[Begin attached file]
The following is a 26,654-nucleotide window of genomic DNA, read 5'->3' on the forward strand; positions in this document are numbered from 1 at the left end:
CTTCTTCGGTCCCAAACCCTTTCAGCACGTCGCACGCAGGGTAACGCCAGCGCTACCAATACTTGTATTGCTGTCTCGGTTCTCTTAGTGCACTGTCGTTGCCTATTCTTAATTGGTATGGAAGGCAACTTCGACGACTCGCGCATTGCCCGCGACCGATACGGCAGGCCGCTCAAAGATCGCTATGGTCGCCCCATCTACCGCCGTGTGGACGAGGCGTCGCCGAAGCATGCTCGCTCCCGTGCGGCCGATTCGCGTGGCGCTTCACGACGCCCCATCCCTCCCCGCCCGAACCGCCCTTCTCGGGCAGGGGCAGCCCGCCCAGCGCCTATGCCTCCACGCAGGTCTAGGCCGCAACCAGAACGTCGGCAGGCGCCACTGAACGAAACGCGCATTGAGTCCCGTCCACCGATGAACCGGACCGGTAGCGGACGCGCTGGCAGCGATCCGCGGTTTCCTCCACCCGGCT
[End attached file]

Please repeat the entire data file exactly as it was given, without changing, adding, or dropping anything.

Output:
The following is a 26,654-nucleotide window of genomic DNA, read 5'->3' on the forward strand; positions in this document are numbered from 1 at the left end:
CTTCTTCGGTCCCAAACCCTTTCAGCACGTCGCACGCAGGGTAACGCCAGCGCTACCAATACTTGTATTGCTGTCTCGGTTCTCTTAGTGCACTGTCGTTGCCTATTCTTAATTGGTATGGAAGGCAACTTCGACGACTCGCGCATTGCCCGCGACCGATACGGCAGGCCGCTCAAAGATCGCTATGGTCGCCCCATCTACCGCCGTGTGGACGAGGCGTCGCCGAAGCATGCTCGCTCCCGTGCGGCCGATTCGCGTGGCGCTTCACGACGCCCCATCCCTCCCCGCCCGAACCGCCCTTCTCGGGCAGGGGCAGCCCGCCCAGCGCCTATGCCTCCACGCAGGTCTAGGCCGCAACCAGAACGTCGGCAGGCGCCACTGAACGAAACGCGCATTGAGTCCCGTCCACCGATGAACCGGACCGGTAGCGGACGCGCTGGCAGCGATCCGCGGTTTCCTCCACCCGGCT